Crispus Attucks

Crispus Attucks fought to be free. Born into slavery in the Massachusetts colony, he was the son of an enslaved African father and a Wampanoag mother. Standing 6-foot-2, he was strong and savvy and knock-kneed. By age 27, he escaped slavery and headed to the coast, where he earned a living as a stevedore, working as a whaler on sea, and a rope-maker on land. In addition to staying one foot ahead of slave patrols, Crispus also had to keep an eye out for British soldiers, who would forcibly conscript American seamen to the British Navy, and who competed with American stevedores for jobs along the coast. Yet, for twenty years, he did just that, building himself a life at sea and in Massachusetts.

Crispus Attucks was murdered by British soldiers March 5, 1770, over a barber’s bill. The British had steadily increased their military presence in Massachusettes to clamp down on civil unrest over ever-increasing tax laws on the colonists. However, their presence only served to depress wages further, exacerbating the tensions, and fights between colonists and redcoats broke out frequently. One evening, after one redcoat refused to pay his barber bill and another threatened anyone who complained, group of colonists — including Crispus, who had only the night before returned from the Bahamas — confronted the them. The colonists hurled insults and snowballs at the soldiers. When one soldier was struck by a wooden staff, the redcoats opened fire on the colonists, killing five and wounding six. Crispus was shot first, taking two bullets in the chest. Future US President John Adams defended the soldiers, and all were acquitted save two, who were punished by having their thumbs branded.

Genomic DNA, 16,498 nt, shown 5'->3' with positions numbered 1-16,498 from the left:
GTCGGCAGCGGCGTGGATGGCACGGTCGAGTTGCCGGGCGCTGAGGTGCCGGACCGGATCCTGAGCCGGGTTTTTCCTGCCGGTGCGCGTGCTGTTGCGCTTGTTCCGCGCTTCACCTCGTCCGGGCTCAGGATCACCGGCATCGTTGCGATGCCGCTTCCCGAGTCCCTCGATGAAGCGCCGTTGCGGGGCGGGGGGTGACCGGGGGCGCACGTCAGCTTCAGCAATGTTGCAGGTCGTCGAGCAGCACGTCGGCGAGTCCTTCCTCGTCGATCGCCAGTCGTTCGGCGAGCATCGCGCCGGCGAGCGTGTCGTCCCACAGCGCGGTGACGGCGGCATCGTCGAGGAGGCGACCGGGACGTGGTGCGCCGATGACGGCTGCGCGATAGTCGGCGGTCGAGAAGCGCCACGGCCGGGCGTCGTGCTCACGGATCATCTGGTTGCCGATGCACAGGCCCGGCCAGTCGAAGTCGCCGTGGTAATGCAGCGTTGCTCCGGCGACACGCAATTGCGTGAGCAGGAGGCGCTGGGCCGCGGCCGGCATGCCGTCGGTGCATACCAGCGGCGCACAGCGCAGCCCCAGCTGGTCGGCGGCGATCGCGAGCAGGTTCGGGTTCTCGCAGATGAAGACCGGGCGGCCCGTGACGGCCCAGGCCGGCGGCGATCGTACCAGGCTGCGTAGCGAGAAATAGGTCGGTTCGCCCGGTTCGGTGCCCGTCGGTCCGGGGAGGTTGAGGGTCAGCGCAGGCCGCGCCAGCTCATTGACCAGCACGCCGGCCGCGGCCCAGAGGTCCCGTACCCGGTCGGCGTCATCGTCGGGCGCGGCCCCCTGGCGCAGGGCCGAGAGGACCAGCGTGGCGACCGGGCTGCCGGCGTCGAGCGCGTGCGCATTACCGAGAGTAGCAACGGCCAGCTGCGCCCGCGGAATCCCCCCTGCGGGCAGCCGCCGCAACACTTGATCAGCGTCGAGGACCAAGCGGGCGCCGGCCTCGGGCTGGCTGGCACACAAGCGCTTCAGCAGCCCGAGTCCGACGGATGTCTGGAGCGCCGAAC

Crispus is remembered today as the first casualty of the American Revolution:

And to honor Crispus Attucks
who was the leader and voice that day:
The first to defy, and the first to die,
with Maverick, Carr, and Gray.
Call it riot or revolution,
or mob or crowd as you may,
Such deaths have been seeds of nations,
such lives shall be honored for aye.
— John Boyle O’Reilly

Black lives matter.

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